Callous-Unemotional (CU) traits are associated with a greater likelihood of adolescents offending in groups and being in a gang. Additionally CU traits are associated with taking a leadership role within group offending, as well as with greater levels of planning in the group offense. This is the bottom line of a recently published article in Law and Human Behavior. Below is a summary of the research and findings as well as a translation of this research into practice.
Featured Article | Law and Human Behavior | 2015, Vol. 39, No. 4, 368-377
Callous-Unemotional Traits and Adolescents’ Role in Group Crime
Laura C. Thornton, University of New Orleans
Paul J. Frick , University of New Orleans and Australian Catholic University
Elizabeth P. Shulman, Brock University
James V. Ray, University of Texas at San Antonio
Laurence Steinberg, Temple University and King Abdulaziz University
James V. Ray, University of Texas at San Antonio
Elizabeth Cauffman, University of California at Irvine
The current study examined the association of callous-unemotional (CU) traits with group offending (i.e., committing a crime with others; gang involvement) and with the role that the offender may play in a group offense (e.g., being the leader). This analysis was conducted in an ethnically and racially diverse sample (N=1,216) of justice-involved adolescents (ages 13 to 17) from 3 different sites. CU traits were associated with a greater likelihood of the adolescent offending in groups and being in a gang. Importantly, both associations remained significant after controlling for the adolescent’s age, level of intelligence, race and ethnicity, and level of impulse control. The association of CU traits with gang membership also remained significant after controlling for the adolescent’s history of delinquent behavior. Further, CU traits were associated with several measures of taking a leadership role in group crimes. CU traits were also associated with greater levels of planning in the group offense for which the adolescent was arrested, although this was moderated by the adolescent’s race and was not found in Black youth. These results highlight the importance of CU traits for understanding the group process involved in delinquent acts committed by adolescents. They also underscore the importance of enhancing the effectiveness of treatments for these traits in order to reduce juvenile delinquency.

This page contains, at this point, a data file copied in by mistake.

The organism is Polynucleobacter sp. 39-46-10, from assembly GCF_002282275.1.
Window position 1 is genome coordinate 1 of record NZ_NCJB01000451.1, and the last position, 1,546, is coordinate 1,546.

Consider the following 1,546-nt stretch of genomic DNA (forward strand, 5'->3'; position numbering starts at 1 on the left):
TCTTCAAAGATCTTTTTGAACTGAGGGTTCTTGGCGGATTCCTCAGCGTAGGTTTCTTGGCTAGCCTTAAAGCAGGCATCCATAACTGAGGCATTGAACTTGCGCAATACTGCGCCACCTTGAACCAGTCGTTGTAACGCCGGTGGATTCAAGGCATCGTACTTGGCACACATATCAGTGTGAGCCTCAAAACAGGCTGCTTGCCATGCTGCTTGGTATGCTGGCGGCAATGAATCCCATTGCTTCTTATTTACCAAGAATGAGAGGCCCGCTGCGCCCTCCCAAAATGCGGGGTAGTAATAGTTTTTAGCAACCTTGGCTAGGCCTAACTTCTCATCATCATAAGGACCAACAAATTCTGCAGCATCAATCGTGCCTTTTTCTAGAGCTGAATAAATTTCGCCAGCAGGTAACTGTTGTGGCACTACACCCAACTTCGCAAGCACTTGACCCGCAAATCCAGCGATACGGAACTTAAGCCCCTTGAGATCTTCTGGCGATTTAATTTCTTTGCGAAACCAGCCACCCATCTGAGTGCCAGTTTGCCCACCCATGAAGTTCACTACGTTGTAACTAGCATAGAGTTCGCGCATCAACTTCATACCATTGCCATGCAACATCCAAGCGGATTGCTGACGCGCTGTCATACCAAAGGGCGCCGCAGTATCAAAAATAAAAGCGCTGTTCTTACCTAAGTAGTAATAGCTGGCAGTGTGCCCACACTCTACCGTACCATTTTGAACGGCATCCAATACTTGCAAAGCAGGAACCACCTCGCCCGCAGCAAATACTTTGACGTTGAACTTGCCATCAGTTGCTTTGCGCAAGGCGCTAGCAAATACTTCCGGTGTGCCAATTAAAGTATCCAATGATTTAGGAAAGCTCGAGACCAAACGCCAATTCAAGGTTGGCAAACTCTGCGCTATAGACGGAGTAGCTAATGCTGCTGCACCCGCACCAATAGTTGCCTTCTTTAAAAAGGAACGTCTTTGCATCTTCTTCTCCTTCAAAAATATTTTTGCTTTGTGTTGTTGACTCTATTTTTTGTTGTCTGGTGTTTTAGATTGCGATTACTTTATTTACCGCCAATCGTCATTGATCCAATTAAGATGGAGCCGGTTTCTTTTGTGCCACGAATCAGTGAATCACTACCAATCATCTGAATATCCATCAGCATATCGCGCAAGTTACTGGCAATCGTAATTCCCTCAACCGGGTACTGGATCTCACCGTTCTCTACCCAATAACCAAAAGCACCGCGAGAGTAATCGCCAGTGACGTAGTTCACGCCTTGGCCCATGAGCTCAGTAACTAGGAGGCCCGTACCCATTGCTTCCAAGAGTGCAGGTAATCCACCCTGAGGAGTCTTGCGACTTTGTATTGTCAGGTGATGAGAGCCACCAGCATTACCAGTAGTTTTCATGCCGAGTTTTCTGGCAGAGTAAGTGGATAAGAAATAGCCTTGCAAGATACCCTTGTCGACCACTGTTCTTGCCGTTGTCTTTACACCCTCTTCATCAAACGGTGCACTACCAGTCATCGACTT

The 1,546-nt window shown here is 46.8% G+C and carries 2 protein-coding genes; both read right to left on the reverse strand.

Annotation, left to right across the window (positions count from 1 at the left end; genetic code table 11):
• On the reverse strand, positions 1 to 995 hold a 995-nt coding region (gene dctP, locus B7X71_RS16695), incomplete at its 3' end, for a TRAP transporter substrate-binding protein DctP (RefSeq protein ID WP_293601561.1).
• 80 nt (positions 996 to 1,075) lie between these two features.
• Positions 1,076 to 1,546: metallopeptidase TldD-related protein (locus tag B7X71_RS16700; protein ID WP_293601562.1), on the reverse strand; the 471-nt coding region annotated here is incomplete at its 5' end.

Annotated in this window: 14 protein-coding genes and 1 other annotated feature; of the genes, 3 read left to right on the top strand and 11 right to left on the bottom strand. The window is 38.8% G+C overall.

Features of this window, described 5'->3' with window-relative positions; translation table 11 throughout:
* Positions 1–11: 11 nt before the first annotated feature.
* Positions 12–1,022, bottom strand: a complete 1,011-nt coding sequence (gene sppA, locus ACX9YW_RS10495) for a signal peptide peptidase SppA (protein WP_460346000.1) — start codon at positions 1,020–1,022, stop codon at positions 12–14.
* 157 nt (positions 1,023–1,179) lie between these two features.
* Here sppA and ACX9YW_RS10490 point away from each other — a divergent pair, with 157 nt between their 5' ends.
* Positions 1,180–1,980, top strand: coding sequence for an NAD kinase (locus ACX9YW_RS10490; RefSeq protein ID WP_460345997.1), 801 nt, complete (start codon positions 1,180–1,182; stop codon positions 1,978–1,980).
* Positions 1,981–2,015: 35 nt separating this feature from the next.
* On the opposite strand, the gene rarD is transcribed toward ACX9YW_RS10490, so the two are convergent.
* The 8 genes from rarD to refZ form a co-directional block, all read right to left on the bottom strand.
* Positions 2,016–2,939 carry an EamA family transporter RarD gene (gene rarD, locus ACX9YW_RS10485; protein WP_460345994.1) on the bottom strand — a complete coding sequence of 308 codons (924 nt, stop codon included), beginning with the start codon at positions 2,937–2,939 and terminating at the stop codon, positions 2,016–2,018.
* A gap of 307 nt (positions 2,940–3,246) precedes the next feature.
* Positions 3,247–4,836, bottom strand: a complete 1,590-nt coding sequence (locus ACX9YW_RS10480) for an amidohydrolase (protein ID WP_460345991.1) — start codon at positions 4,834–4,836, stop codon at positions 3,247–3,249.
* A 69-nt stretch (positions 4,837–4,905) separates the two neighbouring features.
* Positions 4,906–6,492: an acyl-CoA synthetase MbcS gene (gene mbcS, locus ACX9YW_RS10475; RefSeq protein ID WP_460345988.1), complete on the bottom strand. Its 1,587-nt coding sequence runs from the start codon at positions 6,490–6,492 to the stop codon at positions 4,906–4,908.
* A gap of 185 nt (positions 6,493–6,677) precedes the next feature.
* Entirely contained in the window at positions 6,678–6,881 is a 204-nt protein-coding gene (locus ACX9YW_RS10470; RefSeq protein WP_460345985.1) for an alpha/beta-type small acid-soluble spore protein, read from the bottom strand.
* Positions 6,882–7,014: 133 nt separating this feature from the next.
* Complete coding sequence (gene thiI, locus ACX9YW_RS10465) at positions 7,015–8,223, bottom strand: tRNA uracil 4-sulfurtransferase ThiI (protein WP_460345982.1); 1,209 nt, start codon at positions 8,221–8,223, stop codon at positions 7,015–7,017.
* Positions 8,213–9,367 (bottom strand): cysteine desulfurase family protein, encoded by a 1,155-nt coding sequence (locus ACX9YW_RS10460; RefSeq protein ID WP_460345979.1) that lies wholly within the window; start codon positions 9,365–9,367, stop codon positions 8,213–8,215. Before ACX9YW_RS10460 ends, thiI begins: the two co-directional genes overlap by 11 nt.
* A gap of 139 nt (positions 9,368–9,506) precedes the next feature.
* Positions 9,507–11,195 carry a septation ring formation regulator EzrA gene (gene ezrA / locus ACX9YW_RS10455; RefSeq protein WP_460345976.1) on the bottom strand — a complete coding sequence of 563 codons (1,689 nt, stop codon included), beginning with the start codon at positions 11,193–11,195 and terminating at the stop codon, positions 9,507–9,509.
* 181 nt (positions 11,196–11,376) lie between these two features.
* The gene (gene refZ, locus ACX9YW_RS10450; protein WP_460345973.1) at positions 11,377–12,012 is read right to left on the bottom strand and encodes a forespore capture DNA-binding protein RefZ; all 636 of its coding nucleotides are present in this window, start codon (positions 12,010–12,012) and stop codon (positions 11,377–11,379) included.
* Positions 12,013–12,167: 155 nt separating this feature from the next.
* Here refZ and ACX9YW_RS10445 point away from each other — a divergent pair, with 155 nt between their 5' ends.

adolescents, callous-unemotional (CU) traits, delinquency, gang membership, group offending
Summary of the Research
Past research conducted on juvenile delinquency has indicated three comprehensive findings regarding adolescent offending. First, most adolescent crime is committed in groups and it is rare to find antisocial adolescents who only commit crimes alone. Second, association with deviant peers is highest in adolescents who have developmentally inappropriate levels of callous and unemotional (CU) traits (i.e., deficits in empathy). Third, adolescents with higher levels of CU traits, in comparison to other antisocial adolescents, are more likely to commit crimes in groups. Taken together, research has consistently demonstrated that adolescents frequently offend with deviant peers in groups, especially when the adolescent has higher levels of CU traits.